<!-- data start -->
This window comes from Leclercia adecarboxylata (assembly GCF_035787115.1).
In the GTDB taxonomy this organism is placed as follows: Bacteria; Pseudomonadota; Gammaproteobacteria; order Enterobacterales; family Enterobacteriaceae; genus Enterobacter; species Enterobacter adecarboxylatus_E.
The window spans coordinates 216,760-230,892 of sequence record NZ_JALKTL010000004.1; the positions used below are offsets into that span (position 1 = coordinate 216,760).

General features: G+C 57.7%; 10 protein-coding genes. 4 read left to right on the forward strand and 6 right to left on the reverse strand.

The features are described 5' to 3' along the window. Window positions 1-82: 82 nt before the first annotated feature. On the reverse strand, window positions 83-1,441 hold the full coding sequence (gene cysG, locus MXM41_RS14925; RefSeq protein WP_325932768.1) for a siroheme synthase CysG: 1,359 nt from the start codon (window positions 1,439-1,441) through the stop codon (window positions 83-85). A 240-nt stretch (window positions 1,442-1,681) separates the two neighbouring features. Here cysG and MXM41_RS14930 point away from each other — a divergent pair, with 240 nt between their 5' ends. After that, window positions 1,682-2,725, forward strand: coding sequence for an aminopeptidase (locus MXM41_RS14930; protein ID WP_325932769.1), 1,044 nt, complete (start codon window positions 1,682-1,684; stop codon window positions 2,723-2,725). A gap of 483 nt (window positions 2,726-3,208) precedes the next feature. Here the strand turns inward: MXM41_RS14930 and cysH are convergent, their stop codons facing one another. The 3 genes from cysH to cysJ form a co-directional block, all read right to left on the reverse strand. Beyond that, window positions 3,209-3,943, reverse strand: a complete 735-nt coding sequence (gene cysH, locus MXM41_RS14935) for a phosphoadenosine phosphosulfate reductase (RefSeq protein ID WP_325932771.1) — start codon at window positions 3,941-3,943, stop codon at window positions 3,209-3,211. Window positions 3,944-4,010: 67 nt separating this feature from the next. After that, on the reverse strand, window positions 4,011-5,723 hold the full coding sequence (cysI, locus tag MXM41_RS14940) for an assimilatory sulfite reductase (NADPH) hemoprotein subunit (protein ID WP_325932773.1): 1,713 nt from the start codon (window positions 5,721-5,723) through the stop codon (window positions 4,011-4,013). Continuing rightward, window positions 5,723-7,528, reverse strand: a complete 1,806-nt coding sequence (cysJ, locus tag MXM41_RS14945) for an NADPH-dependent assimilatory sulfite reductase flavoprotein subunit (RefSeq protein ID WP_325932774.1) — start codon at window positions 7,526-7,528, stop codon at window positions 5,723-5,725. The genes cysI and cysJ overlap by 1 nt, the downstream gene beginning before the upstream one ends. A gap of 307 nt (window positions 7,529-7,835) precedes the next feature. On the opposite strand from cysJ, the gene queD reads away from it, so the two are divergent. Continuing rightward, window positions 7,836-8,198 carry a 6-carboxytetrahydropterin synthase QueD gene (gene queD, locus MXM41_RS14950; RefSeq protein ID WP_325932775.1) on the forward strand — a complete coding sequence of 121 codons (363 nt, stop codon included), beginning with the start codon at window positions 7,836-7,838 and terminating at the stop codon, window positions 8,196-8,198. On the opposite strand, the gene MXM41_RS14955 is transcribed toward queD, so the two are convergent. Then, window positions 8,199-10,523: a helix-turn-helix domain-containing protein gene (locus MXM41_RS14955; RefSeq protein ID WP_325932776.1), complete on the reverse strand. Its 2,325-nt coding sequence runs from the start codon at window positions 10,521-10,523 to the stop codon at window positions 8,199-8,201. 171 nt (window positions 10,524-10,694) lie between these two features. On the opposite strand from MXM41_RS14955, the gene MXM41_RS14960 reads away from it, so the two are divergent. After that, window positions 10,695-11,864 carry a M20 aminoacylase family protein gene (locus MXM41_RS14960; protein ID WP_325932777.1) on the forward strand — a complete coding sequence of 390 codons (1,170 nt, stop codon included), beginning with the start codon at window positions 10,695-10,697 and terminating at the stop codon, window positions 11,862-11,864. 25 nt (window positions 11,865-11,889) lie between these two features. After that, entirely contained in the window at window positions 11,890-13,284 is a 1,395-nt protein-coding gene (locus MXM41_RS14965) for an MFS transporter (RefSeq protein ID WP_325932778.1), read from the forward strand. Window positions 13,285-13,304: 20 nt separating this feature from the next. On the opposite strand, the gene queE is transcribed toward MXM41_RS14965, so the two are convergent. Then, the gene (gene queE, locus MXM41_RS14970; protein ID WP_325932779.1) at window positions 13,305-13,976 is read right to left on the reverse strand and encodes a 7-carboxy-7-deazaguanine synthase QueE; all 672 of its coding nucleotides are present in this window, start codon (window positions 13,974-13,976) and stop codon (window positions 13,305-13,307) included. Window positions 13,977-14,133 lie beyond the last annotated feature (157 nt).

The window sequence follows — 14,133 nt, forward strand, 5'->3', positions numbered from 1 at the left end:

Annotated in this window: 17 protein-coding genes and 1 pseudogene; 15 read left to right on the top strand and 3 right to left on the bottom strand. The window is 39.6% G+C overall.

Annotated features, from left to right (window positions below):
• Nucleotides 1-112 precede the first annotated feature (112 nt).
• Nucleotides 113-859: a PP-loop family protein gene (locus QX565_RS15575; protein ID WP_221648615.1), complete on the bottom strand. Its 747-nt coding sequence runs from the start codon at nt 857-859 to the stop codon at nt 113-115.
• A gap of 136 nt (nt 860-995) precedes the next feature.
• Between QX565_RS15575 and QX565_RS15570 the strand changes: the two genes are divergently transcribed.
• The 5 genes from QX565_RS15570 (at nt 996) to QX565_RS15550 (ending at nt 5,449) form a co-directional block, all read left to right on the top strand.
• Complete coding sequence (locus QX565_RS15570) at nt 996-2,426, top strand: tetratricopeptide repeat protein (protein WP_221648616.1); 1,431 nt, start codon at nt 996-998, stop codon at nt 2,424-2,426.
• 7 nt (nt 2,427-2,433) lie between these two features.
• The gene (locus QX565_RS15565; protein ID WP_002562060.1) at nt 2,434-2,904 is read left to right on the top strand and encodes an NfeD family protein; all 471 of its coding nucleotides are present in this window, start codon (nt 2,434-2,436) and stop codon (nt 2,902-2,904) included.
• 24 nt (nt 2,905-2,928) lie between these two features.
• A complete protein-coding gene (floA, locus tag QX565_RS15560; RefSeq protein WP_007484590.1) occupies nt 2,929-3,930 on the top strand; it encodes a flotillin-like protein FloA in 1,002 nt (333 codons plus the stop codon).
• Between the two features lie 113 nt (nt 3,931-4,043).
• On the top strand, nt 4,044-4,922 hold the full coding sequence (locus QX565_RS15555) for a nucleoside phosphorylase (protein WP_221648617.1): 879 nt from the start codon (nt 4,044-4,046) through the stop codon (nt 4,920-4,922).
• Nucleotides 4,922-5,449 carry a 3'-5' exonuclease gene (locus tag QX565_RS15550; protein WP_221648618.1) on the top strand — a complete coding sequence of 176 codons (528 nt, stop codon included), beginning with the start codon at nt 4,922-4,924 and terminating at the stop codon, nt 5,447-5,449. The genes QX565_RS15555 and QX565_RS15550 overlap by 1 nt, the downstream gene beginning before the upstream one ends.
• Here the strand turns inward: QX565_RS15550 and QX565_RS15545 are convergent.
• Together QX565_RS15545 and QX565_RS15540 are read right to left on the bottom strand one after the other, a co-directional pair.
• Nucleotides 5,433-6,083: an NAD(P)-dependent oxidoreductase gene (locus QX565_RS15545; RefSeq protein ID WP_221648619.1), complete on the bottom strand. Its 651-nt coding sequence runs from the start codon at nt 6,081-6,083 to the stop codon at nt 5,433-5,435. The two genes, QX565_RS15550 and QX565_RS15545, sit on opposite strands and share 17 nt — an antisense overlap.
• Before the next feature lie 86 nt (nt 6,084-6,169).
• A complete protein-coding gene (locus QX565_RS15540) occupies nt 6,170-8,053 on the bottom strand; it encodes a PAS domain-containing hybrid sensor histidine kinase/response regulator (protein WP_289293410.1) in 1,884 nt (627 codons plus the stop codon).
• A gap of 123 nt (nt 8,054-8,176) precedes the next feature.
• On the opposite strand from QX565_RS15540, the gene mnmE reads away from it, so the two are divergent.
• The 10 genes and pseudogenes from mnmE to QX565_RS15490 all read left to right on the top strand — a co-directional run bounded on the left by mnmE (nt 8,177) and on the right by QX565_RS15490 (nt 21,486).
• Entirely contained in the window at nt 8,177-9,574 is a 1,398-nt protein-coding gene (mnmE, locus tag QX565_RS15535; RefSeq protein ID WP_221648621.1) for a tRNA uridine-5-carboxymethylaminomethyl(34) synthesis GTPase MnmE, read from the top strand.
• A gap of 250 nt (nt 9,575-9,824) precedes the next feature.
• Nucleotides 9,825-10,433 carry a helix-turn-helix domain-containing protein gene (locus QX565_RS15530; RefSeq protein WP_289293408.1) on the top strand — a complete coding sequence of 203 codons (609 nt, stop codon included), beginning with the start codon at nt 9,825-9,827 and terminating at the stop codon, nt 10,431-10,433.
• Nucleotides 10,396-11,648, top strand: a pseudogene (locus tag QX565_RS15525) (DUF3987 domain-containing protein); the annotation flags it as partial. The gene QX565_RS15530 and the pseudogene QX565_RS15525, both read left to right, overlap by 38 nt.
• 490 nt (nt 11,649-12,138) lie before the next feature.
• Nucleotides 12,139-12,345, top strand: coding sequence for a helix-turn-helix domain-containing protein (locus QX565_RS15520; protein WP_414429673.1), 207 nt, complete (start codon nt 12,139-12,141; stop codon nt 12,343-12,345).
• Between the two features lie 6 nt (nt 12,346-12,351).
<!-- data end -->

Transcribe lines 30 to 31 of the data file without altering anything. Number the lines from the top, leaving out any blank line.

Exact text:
• Entirely contained in the window at nt 8,177-9,574 is a 1,398-nt protein-coding gene (mnmE, locus tag QX565_RS15535; RefSeq protein ID WP_221648621.1) for a tRNA uridine-5-carboxymethylaminomethyl(34) synthesis GTPase MnmE, read from the top strand.
• A gap of 250 nt (nt 9,575-9,824) precedes the next feature.